128 Patrick L. Brockett, Xiaobua Xia and Richard A. Derrig, "Using Kohonen's Self- Organization Map to Uncover Automobile Bodily Injury Claims Fraud." Journal of Risk and Insurance, Vol. 65, No. 2, 2006.

129 See Eric Smith and Randall Wright, "Why is Automobile Insurance in Philadelphia So Damn Expensive." American Economic Review, Vol. 82, No. 4, 1992, for a discussion of high rates in cities, and the related UI problem.

130 Stewart, Jan. 3, 1993.

131 Ibid.

132 "Allstate Asks Court to Halt Litigation of Suspect's Claims." Best's Review Property/Casualty Edition, Vol 98, No. 12, April 2006.

133 Mark E. Ruquet, "Passaic Seen as 'Fraud Central'." National Underwriter, Property Casualty Edit., Vol. 104, No. 37, Sep. 11, 2000.

134 Tim Smart, "Accidentally on Purpose." Business Week, June 30, 1997.

135 Robert Hanley, "Fake Auto Inspection Stickers Lead to Arrest of 2 Merchants." New York Times, Feb. 11, 2000.

136 See Alan Feuer, "Police Break Up Car-Theft-Insurance Ring." New York Times Feb. 3, 2000, for just one example. Passiac County has been referred to as the Car Theft Capital of the World (see Ruquet, Sep. 11, 2000.).

137 National Insurance Crime Bureau, Vehicle Theft Rate Study, Jan. 1996.

138 The IRC is a division of The American Institute for Chartered Property Casualty Underwiters. The Institute is one of the leading educational organizations in the property liability area. It trains, examines and certifies insurance professionals. The Insurance Research Council, a non-profit research division of the Institute, has done a series of research studies on the costs of private passenger insurance. I have used their latest cost study in Table 10.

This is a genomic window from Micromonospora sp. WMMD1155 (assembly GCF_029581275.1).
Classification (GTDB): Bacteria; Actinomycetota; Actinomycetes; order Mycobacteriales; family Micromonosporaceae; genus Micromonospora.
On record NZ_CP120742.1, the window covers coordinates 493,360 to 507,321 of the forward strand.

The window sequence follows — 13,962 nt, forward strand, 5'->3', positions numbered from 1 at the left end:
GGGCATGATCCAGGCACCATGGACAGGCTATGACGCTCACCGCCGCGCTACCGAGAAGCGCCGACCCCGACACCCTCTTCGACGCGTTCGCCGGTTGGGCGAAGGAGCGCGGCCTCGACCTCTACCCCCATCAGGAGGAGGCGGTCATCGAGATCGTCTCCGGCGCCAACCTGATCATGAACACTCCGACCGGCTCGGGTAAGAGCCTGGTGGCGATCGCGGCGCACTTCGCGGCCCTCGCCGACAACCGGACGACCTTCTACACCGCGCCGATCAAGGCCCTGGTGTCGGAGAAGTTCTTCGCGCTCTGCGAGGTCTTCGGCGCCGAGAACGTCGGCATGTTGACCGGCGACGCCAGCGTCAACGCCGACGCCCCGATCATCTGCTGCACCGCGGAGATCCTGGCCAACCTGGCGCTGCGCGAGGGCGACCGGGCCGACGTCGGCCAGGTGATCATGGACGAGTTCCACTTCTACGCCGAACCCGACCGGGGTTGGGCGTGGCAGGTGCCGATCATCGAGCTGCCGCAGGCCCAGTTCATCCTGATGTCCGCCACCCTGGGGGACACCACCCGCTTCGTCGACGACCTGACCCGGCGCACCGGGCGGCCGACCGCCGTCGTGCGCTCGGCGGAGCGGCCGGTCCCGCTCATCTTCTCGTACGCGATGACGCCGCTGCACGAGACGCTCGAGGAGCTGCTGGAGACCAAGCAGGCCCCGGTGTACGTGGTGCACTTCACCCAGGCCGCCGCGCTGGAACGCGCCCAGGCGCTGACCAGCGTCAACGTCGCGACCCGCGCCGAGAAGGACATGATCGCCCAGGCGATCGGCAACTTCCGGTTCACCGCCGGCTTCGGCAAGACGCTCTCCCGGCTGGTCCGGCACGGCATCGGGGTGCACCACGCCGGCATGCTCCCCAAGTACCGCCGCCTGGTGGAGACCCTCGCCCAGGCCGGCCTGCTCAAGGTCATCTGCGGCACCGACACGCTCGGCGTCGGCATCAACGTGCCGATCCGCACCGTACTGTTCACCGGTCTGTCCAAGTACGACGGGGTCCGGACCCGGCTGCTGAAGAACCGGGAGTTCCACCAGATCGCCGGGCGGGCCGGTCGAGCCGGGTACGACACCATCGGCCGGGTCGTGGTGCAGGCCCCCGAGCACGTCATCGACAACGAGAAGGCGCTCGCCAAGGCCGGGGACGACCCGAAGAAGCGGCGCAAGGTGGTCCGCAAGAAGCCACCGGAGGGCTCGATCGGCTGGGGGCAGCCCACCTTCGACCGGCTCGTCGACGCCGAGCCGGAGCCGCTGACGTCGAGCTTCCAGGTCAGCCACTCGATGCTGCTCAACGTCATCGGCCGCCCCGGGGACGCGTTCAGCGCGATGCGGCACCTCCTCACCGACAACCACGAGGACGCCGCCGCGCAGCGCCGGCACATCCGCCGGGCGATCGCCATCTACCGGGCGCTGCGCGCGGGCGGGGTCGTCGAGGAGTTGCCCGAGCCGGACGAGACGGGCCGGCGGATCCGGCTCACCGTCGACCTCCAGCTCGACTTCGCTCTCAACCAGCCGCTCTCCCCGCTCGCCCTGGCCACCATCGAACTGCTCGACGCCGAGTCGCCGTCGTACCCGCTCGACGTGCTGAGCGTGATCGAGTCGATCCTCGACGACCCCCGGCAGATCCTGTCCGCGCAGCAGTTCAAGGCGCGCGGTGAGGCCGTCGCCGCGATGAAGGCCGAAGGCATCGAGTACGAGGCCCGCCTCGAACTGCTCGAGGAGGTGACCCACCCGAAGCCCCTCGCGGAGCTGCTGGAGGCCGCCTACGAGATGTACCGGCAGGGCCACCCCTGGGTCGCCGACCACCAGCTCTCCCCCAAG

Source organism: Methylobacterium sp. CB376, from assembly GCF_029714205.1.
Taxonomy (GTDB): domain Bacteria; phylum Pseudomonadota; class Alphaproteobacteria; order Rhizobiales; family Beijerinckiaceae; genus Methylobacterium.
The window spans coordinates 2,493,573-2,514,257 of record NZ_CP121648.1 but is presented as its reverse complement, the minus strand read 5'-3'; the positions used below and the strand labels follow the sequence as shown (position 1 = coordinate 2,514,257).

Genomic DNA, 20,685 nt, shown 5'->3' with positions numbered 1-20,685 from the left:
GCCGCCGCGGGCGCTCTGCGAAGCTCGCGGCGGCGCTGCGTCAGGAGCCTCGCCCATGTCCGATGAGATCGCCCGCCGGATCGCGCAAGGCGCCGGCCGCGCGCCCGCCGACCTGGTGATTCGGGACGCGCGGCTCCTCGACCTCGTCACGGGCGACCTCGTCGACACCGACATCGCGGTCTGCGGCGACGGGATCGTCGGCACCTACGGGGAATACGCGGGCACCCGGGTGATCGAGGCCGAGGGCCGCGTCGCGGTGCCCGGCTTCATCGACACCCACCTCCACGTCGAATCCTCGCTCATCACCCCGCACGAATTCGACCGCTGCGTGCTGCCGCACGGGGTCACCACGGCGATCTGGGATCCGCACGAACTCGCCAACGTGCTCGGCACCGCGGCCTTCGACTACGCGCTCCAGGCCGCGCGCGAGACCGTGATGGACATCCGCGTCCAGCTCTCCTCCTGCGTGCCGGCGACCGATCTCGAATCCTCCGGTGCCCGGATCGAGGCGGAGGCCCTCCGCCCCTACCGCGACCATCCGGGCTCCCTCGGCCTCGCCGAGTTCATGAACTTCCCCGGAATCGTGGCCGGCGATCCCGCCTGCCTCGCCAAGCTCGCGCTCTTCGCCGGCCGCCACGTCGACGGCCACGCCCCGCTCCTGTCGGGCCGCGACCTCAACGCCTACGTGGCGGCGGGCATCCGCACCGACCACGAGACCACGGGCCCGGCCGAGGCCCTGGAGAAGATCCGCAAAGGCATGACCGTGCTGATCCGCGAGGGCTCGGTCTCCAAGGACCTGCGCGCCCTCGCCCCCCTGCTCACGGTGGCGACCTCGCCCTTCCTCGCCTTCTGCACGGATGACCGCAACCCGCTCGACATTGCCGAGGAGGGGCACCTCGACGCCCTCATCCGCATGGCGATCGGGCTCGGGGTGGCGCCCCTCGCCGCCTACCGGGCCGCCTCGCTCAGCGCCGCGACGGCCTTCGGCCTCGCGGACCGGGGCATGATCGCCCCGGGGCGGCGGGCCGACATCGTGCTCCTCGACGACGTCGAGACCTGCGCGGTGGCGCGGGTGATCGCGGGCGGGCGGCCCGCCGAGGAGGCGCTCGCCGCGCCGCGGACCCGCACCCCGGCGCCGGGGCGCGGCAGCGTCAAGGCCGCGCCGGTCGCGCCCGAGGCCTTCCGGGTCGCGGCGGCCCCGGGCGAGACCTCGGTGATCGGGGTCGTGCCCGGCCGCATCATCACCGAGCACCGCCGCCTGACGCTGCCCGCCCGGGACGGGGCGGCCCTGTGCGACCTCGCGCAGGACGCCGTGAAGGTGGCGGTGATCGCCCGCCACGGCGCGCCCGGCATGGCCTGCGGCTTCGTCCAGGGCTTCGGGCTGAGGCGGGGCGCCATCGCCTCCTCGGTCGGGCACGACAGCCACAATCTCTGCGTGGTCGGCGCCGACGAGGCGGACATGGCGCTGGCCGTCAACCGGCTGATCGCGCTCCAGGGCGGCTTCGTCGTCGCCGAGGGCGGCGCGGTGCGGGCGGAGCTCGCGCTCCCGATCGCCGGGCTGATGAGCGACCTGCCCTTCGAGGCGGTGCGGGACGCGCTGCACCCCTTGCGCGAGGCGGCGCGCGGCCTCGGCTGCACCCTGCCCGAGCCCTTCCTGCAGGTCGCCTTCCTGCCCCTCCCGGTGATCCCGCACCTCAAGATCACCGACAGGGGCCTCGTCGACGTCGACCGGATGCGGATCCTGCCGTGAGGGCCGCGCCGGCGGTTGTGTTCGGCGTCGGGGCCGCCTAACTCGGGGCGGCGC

139 This information was provided by Elizabeth Sprinkel of the Insurance Research Council.

140 Appendix Table B-31, Insurance Research Council, 2000.

141 Table A-1, Insurance Research Council, 2000.

142 Public Hearing, 1997.

143 Although the percentage of the business insured by the assigned risk plan is low, it is worth recalling that New Jersey has a "Take-all-Comers" rule which mandates that insurers take risks. If insurers were free to reject risks when rates were grossly inadequate, the residual market share would probably increase rapidly.


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2006 1 $1,138 $704

1997 1 1,126 707

1996 1 1,099 691

1995 1 1,013 668

2004 1 963 651




JANUARY 1, 2006 - FEBRUARY 28, 2001




GSA Sep 98 85.5% May 00 15.0%

NJ Re Jun 99 22.7 Jun 00 8.9

Pru Group Jan 99 -1.2 Jun 00 -2.9


NJPAIP Sep 99 29.9

Selective Gp Jul 00 18.9

Amer Intrnl Sep 00 20.1

State Frm Ind Oct 00 16.8

Colonial Penn Oct 00 37.6

Founders Ins Oct 00 14.5

Proformance Nov 00 7.5

Lib Mut Fire Nov 00 20.0

Lib Mut Ins Dec 00 25.2